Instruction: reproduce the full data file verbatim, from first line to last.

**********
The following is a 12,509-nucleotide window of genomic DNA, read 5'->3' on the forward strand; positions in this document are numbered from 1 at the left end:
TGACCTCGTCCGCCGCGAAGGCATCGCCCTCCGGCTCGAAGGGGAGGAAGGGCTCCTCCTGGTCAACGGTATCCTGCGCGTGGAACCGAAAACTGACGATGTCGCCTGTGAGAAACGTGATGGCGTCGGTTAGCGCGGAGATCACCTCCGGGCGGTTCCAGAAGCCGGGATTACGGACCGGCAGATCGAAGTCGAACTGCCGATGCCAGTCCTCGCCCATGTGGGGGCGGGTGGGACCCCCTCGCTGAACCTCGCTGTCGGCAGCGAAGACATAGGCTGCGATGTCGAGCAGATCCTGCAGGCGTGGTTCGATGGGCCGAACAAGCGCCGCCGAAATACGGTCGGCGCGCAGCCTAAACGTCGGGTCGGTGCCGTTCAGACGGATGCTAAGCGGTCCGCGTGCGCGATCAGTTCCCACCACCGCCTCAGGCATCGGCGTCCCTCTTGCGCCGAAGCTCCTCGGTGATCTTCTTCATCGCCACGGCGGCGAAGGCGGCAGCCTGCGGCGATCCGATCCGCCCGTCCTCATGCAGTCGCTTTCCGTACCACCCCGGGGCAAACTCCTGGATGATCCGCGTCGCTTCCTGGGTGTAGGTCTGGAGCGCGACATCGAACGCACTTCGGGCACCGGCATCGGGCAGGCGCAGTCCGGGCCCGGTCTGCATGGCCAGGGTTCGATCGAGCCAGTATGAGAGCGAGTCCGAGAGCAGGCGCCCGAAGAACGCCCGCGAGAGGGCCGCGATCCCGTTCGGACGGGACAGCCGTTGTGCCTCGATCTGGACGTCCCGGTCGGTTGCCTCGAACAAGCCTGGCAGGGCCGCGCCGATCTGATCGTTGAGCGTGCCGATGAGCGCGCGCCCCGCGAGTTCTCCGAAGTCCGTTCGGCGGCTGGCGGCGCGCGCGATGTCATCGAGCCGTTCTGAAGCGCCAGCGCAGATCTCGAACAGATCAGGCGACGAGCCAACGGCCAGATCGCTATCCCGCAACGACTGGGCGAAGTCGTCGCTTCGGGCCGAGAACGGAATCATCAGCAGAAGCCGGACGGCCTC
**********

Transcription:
The following is a 12,509-nucleotide window of genomic DNA, read 5'->3' on the forward strand; positions in this document are numbered from 1 at the left end:
TGACCTCGTCCGCCGCGAAGGCATCGCCCTCCGGCTCGAAGGGGAGGAAGGGCTCCTCCTGGTCAACGGTATCCTGCGCGTGGAACCGAAAACTGACGATGTCGCCTGTGAGAAACGTGATGGCGTCGGTTAGCGCGGAGATCACCTCCGGGCGGTTCCAGAAGCCGGGATTACGGACCGGCAGATCGAAGTCGAACTGCCGATGCCAGTCCTCGCCCATGTGGGGGCGGGTGGGACCCCCTCGCTGAACCTCGCTGTCGGCAGCGAAGACATAGGCTGCGATGTCGAGCAGATCCTGCAGGCGTGGTTCGATGGGCCGAACAAGCGCCGCCGAAATACGGTCGGCGCGCAGCCTAAACGTCGGGTCGGTGCCGTTCAGACGGATGCTAAGCGGTCCGCGTGCGCGATCAGTTCCCACCACCGCCTCAGGCATCGGCGTCCCTCTTGCGCCGAAGCTCCTCGGTGATCTTCTTCATCGCCACGGCGGCGAAGGCGGCAGCCTGCGGCGATCCGATCCGCCCGTCCTCATGCAGTCGCTTTCCGTACCACCCCGGGGCAAACTCCTGGATGATCCGCGTCGCTTCCTGGGTGTAGGTCTGGAGCGCGACATCGAACGCACTTCGGGCACCGGCATCGGGCAGGCGCAGTCCGGGCCCGGTCTGCATGGCCAGGGTTCGATCGAGCCAGTATGAGAGCGAGTCCGAGAGCAGGCGCCCGAAGAACGCCCGCGAGAGGGCCGCGATCCCGTTCGGACGGGACAGCCGTTGTGCCTCGATCTGGACGTCCCGGTCGGTTGCCTCGAACAAGCCTGGCAGGGCCGCGCCGATCTGATCGTTGAGCGTGCCGATGAGCGCGCGCCCCGCGAGTTCTCCGAAGTCCGTTCGGCGGCTGGCGGCGCGCGCGATGTCATCGAGCCGTTCTGAAGCGCCAGCGCAGATCTCGAACAGATCAGGCGACGAGCCAACGGCCAGATCGCTATCCCGCAACGACTGGGCGAAGTCGTCGCTTCGGGCCGAGAACGGAATCATCAGCAGAAGCCGGACGGCCTC